4. On her ascent to heaven, Elner climbs a crystal staircase; meanwhile, Ernest Koontz drives up to destiny in a brand new Cadillac convertible with heated seats. Consider your own wildest fantasy about heaven; how would you choose to arrive in style?
5. Norma and Tots long-standing friendship is challenged by Tots persistent negativity. Do you, like Aunt Elner, naturally embrace a positive outlook on life? Or, like Norma, do you strive, day by day, to replace a negative thought with a positive? Or, like Tot, do you prefer to tell it like it is? How does Norma choose to handle her differences with Tot? And how do the two friends manage to reconcile in the end?
6. For Elner, meeting her hero, Thomas Edison, is a dream come true. Which figures from history would top your own list of people youd like to meet in heaven?
7. What message does Raymond impart to Elner about the meaning of life, and how does this view compare with your own beliefs?
8. If heaven allowed you to re-experience an episode, a place, or a time from your past, like Aunt Elners trip fifty years back in time to Neighbor Dorothys on First Avenue North, what scene or event would you choose to revisit, and why?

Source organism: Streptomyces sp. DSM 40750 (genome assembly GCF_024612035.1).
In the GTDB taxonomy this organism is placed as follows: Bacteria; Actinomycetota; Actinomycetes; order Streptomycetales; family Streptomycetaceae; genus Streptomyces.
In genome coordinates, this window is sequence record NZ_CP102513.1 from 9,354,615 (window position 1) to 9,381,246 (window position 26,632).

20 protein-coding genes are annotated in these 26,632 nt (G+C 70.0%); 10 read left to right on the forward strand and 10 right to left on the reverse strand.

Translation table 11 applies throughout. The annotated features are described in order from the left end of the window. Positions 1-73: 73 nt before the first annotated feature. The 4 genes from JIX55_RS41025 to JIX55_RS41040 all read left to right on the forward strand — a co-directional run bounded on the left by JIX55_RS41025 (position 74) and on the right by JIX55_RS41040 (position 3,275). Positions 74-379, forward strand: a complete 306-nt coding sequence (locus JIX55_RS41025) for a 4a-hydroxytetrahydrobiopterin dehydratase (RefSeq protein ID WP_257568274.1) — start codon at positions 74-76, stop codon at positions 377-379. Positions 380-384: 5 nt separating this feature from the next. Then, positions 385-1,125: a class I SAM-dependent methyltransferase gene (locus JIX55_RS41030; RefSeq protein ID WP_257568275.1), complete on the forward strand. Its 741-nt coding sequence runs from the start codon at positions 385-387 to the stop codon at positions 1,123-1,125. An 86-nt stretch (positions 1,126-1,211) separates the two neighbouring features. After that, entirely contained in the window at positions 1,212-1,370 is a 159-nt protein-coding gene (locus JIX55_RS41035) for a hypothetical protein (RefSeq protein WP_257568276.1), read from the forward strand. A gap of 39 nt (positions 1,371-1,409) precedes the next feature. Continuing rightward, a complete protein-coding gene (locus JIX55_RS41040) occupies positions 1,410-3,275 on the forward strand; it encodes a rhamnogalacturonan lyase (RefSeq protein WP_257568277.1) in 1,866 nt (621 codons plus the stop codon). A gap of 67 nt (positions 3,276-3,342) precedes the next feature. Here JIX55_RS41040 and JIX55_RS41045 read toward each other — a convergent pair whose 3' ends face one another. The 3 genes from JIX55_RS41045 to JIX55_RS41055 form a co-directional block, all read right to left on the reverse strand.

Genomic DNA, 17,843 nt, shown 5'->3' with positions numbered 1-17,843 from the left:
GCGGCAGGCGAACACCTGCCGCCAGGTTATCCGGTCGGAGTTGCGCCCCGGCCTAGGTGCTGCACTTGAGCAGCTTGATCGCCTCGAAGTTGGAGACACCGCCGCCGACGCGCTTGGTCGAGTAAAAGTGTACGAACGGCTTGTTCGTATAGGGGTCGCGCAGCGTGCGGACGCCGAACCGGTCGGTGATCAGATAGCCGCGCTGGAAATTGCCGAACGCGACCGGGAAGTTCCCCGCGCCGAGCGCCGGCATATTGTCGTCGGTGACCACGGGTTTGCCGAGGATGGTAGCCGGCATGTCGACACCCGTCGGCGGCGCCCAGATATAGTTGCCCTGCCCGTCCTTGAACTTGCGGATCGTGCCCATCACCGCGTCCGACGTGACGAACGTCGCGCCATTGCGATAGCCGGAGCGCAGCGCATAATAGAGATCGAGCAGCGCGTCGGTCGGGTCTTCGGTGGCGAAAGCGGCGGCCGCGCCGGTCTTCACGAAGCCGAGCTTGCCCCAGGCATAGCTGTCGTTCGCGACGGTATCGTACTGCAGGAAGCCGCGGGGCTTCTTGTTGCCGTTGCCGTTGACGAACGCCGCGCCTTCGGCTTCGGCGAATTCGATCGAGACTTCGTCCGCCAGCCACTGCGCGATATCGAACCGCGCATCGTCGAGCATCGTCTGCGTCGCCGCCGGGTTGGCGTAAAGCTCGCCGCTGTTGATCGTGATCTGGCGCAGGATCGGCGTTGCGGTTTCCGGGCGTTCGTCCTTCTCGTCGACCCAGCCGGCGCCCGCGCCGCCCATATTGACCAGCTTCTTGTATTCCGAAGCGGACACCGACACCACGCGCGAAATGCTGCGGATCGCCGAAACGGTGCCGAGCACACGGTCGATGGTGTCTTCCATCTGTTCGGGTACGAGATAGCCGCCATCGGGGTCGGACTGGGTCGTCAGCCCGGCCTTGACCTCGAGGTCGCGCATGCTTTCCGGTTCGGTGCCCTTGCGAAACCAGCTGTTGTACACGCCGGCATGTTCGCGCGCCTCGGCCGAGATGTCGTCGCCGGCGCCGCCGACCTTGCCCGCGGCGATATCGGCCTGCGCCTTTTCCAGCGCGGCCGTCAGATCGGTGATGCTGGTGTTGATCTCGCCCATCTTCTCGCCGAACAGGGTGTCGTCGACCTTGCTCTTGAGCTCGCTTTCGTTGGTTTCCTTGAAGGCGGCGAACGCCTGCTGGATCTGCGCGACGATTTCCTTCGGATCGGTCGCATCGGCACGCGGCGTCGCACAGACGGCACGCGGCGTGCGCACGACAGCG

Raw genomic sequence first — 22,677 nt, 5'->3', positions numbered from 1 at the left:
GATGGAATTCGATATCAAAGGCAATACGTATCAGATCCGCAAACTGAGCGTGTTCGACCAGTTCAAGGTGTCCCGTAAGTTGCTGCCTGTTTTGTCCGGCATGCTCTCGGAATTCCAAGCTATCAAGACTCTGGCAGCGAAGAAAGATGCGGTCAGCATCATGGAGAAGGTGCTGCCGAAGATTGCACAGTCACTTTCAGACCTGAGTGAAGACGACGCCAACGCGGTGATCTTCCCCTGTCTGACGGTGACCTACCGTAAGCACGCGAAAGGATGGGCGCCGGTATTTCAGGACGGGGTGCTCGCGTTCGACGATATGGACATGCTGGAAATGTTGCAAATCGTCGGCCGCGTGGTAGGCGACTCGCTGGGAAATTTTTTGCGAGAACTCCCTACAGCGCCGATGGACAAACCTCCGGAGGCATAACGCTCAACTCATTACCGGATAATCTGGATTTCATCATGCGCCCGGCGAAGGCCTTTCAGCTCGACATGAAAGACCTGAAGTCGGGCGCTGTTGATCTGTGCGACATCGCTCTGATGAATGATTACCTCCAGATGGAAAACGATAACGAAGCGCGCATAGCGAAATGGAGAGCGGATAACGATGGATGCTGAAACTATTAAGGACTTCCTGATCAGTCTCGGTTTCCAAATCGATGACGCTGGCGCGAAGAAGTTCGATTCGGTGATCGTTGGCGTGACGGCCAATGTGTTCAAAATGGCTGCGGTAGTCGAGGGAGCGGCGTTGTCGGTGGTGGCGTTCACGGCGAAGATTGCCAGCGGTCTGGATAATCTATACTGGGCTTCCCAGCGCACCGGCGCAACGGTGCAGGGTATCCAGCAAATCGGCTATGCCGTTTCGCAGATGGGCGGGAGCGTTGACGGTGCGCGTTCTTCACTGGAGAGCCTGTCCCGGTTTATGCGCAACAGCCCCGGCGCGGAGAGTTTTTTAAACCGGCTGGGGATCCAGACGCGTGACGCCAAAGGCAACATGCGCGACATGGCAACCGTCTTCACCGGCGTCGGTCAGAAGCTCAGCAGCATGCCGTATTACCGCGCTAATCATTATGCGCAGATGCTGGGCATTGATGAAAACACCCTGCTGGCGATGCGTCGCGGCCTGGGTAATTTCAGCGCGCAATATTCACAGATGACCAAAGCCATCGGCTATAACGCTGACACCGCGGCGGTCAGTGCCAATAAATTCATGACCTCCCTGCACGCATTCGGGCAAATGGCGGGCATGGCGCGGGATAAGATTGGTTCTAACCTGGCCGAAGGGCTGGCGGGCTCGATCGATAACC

9. Cant Wait to Get to Heaven is as much a mystery as a comedy. Do you think Elner truly died and went to heaven? What do members of Elners family believe? Next, just what is the truth behind the strange golf shoe? And what about Idas hidden family Bible? Finally, discuss the mystery of Elners loaded gun; were you surprised at the truth behind the mystery?
10. Reading Cant Wait to Get to Heaven is like taking an antidote to the almost constant stream of bad news that surrounds us in our modern world. Tot voices something we all feel: I always try to put on a happy face, but its getting harder and harder to keep up a good attitude
..Nostradamus, CNN, all the papers, according to them, we are on the brink of total annihilation at any second. How did this novel make you feel about the state of the world today?
11. Elner touched the lives of many people in her community, from the ambitious journalist Cathy Calvert, to the troubled, misunderstood Luther Griggs, to the reformed lawyer Winston Sprague. How does Elner relate to so many different personalities? Describe Elners character and attitude toward people, problems, and life. Do you know anyone who shares Elners sensibility and talents for reaching out to others?
A Conversation with Fannie Flagg